Since the inception of human activity, play has dominated the way humans spend our daily lives. Why? Simply put, play is fun. As of late, scientists have begun spending their time seeking to determine what is the developmental value of play, specifically for children. Researchers and scientists have determined, without doubt, that play is of enormous value, and is essential to child development. This post will seek to convey what play is, what the science says about play, and how adults can aide in the play process.
What exactly is play? (Source: “The Power of Play: A research Summary on Play and Learning”)
- It is something that is enjoyed
- Because pleasure is received from play, individuals are internally motivated to play
- Play is freely chosen, and not forced
- Play has no ideal outcome, instead the value is placed on the process
- Play must be physically or mentally engaging
- Play likely involves pretending and using one’s imagination
Are play and learning contradictory concepts?
- No, learning and play are inter-connected. To play is to learn, and to learn is to play.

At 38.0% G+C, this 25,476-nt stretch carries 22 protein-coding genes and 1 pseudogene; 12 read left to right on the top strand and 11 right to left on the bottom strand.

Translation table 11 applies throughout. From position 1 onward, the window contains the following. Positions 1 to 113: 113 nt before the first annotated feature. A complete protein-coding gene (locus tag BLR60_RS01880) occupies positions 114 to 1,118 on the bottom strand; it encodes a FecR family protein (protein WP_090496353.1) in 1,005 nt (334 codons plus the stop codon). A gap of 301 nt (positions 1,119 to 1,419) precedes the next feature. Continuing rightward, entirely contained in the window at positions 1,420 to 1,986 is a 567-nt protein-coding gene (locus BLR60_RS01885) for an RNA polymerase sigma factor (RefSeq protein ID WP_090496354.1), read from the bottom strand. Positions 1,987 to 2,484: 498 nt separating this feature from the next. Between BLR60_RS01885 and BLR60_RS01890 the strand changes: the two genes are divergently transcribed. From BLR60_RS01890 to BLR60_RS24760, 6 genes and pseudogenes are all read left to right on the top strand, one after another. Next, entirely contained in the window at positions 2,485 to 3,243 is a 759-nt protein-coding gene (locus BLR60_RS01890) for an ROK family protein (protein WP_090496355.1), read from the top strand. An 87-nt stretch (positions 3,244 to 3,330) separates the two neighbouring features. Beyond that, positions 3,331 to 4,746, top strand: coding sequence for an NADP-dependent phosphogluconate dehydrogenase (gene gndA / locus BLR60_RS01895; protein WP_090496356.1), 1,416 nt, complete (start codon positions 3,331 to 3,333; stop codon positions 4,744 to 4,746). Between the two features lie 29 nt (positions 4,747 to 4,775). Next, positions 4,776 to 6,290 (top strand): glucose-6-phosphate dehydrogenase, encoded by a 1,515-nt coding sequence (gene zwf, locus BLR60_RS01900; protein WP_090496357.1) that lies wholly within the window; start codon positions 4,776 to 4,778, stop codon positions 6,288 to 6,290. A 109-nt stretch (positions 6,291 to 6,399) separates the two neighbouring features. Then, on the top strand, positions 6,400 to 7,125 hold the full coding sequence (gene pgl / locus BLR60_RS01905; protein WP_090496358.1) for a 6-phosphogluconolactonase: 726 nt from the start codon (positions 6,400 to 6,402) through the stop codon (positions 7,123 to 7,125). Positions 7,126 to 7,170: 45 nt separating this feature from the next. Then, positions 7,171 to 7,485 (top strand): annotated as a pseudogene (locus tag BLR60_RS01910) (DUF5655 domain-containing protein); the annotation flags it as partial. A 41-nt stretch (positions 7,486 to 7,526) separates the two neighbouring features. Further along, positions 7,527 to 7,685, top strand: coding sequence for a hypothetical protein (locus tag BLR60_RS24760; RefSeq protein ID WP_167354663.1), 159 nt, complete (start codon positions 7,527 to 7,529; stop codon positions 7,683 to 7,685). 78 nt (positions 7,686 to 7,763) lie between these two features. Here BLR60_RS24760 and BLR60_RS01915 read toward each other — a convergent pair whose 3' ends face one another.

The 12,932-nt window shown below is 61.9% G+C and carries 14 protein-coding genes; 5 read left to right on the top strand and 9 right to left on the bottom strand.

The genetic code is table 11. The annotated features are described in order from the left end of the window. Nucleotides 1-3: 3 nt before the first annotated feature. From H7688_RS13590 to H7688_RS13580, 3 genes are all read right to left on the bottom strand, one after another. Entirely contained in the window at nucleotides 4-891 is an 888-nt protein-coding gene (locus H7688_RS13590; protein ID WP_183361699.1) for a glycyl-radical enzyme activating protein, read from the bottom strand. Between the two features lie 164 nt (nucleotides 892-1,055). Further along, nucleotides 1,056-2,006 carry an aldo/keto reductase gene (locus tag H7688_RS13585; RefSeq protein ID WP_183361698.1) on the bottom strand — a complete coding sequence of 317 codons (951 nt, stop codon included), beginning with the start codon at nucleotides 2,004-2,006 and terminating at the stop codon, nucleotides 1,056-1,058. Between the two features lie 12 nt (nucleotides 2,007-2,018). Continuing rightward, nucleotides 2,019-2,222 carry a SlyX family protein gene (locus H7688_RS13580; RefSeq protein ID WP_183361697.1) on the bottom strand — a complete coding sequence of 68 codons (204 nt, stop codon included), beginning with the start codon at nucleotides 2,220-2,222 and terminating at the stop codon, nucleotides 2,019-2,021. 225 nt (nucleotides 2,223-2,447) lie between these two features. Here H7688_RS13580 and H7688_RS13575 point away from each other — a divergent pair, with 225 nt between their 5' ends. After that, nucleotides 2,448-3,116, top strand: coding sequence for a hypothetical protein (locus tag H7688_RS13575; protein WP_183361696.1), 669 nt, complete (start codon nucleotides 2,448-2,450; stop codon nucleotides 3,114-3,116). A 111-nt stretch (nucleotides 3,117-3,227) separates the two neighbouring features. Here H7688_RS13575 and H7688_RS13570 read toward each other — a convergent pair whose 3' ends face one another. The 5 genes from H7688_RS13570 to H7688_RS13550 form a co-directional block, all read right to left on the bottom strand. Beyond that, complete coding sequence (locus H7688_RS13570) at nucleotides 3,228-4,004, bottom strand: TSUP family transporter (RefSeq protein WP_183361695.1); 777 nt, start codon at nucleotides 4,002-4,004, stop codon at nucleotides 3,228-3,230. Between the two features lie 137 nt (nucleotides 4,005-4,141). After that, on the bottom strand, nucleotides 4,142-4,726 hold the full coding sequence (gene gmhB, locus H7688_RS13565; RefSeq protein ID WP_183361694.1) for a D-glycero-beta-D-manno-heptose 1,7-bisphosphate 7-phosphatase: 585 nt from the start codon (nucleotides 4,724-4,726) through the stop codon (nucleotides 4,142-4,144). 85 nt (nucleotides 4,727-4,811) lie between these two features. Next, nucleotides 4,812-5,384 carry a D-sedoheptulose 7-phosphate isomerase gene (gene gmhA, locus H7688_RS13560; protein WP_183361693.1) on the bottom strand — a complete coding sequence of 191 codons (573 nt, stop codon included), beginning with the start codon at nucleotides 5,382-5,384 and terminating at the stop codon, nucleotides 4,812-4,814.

What does the Research on play say?
- While playing, children engage the following skills: control, confidence, collaboration, communication, coordination, creativity, and critical thinking (Source: Minnesota Children’s Museum)
- During play, children experience the batman effect: “children preform cognitively while playing as if they are a full year older” (Source: Institute of Child Development)
- US society is placing more of an emphasis on academics than on play, despite the fact that research shows that play is essential to engaging successfully in academics (“The Importance of Play in Promoting Healthy Child Development and Maintaining Strong Parent-Child Bonds”)
- Play assists children in developing competencies
- Play leads to higher self esteem
- Play leads to great resiliency
- Play helps to build and maintain healthy bodies
What is he Teacher’s role in the play process? (“The Power of Play,”: University of Minnesota CEHD Connect)
- The teacher should not dictate the play process, but should rather serve as a guide, offering the child possibilities
- They must understand that play is child-directed
- Play helps to build the bond between child and teacher that aides in development
- Teachers encourage children to go outside their comfort zone
- The teacher must create environments that stir the children’s interests
- The Teacher should encourage the parents of their students to engage in play with the child at home
Questions to ponder pertaining to play:
- How can you create an environment suitable for child’s play?
- What do you feel when you hear the terms “child-directed play”? Does this stress you out?
- What will guiding play look like in your classroom?
- Is your classroom suitable for physical play?